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82K Wisconsin Children Lack Internet Access At Home, Locking Them Out Of Virtual Learning

6.4 Percent Of Wisconsinites Under Age 18 Don't Have Internet At Home, According To Census Data

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Woman typing on keyboard
Jenny Kane/AP Photo

More than 82,000 children in Wisconsin don’t have reliable internet access at home. That’s put them at a disadvantage as school, play dates, clubs and other activities have moved mostly online during a time when many have been asked to stay home to minimize coronavirus transmission.

A Wisconsin Policy Forum analysis of data from the U.S. Census Bureau and a state Department of Public Instruction survey found racial disparities in internet access, as well. Statewide, 5.8 percent of all residents are without internet access, but it climbs to 13.6 percent for black residents and 8.3 percent for Latino residents.

School districts have adapted differently to get lessons to students with limited internet access or devices. Some, like Milwaukee Public Schools, are distributing printed packets of schoolwork at their grab-and-go food distribution sites, in addition to passing out Chromebooks to students without a device at home. Others have ordered hotspots for families without internet access.

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Melania Klemowits, communications and development coordinator at the Milwaukee nonprofit Digital Bridge, said they’ve gone from people not necessarily knowing about the “digital divide” to it being top of mind for students, families and government agencies scrambling to adapt to virtual learning and telecommuting. The Digital Bridge takes in used electronics from corporations, refurbishes and wipes them, and sells them at a low cost to local nonprofits.

Since the pandemic upended life in Wisconsin, Klemowits said they’ve seen a jump in demand, with more people coming to them directly rather than through nonprofit partners, at the same time that many of their donation sources have dried up.

By mid-March, she said they’d sold out of all their devices. The donations that they have been able to get have been mostly desktop computers, which is at odds with the demand that’s skewing more to portable devices like laptops, iPads and Chromebooks.

“We’ve been triaging the need — things have been very busy for our team,” she said.

Libraries, which allowed students without internet or devices to get their homework done before COVID-19 restrictions, are closed except for curbside pickup — but many are keeping their Wi-Fi switched on so students can access it from the parking lot. Some schools are doing the same, while others are sending buses to areas with particularly limited Wi-Fi access to broadcast an internet signal.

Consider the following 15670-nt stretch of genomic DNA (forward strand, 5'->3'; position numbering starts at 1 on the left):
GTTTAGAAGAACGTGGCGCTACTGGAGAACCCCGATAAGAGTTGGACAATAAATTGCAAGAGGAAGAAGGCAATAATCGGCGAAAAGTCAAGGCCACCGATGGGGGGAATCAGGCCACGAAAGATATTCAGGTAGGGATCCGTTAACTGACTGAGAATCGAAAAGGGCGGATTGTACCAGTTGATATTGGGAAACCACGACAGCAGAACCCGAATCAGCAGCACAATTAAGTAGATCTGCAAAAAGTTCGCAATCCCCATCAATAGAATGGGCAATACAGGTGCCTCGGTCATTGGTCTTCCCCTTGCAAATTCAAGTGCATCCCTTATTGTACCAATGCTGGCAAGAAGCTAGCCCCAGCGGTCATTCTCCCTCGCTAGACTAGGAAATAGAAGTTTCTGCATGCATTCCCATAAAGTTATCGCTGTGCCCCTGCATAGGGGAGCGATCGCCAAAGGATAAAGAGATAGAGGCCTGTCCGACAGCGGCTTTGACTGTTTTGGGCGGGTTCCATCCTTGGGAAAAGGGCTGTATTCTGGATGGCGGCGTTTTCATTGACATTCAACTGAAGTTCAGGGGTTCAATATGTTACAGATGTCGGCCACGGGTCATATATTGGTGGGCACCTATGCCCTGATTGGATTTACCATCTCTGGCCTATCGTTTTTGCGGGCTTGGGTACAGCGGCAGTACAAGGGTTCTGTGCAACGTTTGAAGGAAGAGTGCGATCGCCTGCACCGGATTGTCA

“There’s so many creative solutions that have just been born out of this mad scramble to get things back to, not necessarily normal, but as functional as possible very quickly,” said Ari Brown, Wisconsin Policy Forum report co-author.

In some of the state’s more rural districts, families lack internet access because their local infrastructure means internet can’t reach their homes. In more urban areas, the problem is often financial. Families can’t afford a monthly internet bill. Statewide, 45.5 percent of school districts said cost was the reason at least half their internet-less students couldn’t get connected.

“That actually was something that was surprising for me, just how widespread this issue is around the state — it’s not limited to rural areas or urban areas, or suburban areas aren’t even all doing fantastic, like you might think,” said report co-author Betsy Mueller. “It’s really something that’s affecting all parts of the state.”

The city of Milwaukee has more than twice as many children without internet than the state average, with 13.4 percent of those under age 18 lacking broadband access at home. Janesville is similarly high, at 12.4 percent, and Beloit is even higher, at 14.7 percent.

In Madison, by contrast, 5.6 percent of children don’t have home broadband access.

“If you’re stacking up Madison against Milwaukee, in general, that’s how these things tend to play out,” said Brown. “Madison has a relatively high share of higher-income families and families who might be in professions that necessitated Wi-Fi in the home.”

As part of the federal coronavirus relief CARES Act, DPI received $175 million in federal funds to support schools — 90 percent of which the agency plans to distribute to school districts to help them purchase technology to help students get connected, particularly those who are low-income or have disabilities. Even for those who had Wi-Fi at home before COVID-19 might be having trouble getting online.

“Now with one or multiple parents in the home who are working from home, with more people in general relying on the at-home Wi-Fi, even people with great working Wi-Fi beforehand might be experiencing issues,” Brown said.

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